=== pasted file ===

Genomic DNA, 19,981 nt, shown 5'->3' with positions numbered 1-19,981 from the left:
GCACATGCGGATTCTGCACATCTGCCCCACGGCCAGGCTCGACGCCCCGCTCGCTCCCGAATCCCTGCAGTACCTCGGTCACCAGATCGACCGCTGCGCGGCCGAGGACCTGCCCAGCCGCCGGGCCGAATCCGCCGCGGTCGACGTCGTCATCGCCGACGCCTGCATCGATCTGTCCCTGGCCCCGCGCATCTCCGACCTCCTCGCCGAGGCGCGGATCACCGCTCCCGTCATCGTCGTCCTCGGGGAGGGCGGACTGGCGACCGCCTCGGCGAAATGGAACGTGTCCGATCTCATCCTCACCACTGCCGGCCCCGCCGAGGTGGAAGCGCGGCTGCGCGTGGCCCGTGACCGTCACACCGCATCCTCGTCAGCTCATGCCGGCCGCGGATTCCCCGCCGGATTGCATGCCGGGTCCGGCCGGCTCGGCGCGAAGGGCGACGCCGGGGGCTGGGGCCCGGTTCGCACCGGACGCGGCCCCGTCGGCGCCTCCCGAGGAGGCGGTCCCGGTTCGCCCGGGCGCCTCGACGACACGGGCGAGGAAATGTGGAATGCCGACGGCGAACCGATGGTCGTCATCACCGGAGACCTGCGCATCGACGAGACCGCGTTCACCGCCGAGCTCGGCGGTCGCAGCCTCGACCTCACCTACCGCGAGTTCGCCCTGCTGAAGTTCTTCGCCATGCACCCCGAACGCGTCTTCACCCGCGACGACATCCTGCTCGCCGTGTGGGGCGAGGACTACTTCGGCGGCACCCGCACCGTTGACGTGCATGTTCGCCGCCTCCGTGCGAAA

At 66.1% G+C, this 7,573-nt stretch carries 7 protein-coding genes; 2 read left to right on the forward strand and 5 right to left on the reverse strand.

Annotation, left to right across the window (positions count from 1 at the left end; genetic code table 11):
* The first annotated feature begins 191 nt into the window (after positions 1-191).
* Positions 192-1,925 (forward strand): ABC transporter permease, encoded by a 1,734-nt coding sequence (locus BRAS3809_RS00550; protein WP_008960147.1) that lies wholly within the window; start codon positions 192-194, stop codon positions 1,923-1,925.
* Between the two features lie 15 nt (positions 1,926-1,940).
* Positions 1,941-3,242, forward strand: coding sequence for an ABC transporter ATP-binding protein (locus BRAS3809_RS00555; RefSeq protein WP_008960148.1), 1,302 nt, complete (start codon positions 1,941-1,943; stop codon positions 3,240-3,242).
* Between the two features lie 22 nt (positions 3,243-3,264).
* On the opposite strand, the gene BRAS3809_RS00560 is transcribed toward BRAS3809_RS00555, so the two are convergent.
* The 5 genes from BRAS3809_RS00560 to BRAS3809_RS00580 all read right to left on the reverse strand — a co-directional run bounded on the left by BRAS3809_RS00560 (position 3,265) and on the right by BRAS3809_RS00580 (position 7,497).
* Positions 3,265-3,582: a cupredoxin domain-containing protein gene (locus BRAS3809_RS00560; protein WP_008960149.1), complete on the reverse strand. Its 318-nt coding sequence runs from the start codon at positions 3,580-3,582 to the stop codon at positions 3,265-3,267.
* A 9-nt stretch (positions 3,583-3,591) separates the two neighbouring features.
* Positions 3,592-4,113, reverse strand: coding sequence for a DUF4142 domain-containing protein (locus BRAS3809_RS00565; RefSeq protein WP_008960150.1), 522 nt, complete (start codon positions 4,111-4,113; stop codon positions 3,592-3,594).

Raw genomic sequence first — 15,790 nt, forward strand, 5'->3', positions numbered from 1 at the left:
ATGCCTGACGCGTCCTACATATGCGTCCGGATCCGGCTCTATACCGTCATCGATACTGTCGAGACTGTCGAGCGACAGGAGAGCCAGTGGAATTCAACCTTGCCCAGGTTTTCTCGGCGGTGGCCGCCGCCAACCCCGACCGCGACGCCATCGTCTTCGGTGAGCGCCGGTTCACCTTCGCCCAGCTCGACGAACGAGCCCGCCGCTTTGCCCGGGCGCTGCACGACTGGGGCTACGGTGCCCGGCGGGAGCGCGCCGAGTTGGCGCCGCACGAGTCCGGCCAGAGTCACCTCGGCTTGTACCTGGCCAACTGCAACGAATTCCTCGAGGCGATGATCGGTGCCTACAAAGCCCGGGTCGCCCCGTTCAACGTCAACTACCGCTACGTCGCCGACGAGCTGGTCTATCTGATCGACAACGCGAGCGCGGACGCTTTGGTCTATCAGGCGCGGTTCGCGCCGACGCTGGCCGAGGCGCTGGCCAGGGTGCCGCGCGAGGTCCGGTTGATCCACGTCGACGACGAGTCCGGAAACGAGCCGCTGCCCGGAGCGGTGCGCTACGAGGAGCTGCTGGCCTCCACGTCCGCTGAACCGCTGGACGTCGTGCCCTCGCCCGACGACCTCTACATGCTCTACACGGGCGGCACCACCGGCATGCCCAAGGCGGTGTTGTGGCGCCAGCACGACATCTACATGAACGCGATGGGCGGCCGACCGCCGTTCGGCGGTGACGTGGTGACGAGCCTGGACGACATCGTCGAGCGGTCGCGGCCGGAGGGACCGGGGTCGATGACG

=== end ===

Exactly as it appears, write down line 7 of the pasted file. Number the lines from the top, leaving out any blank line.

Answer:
* Between the two features lie 15 nt (positions 1,926-1,940).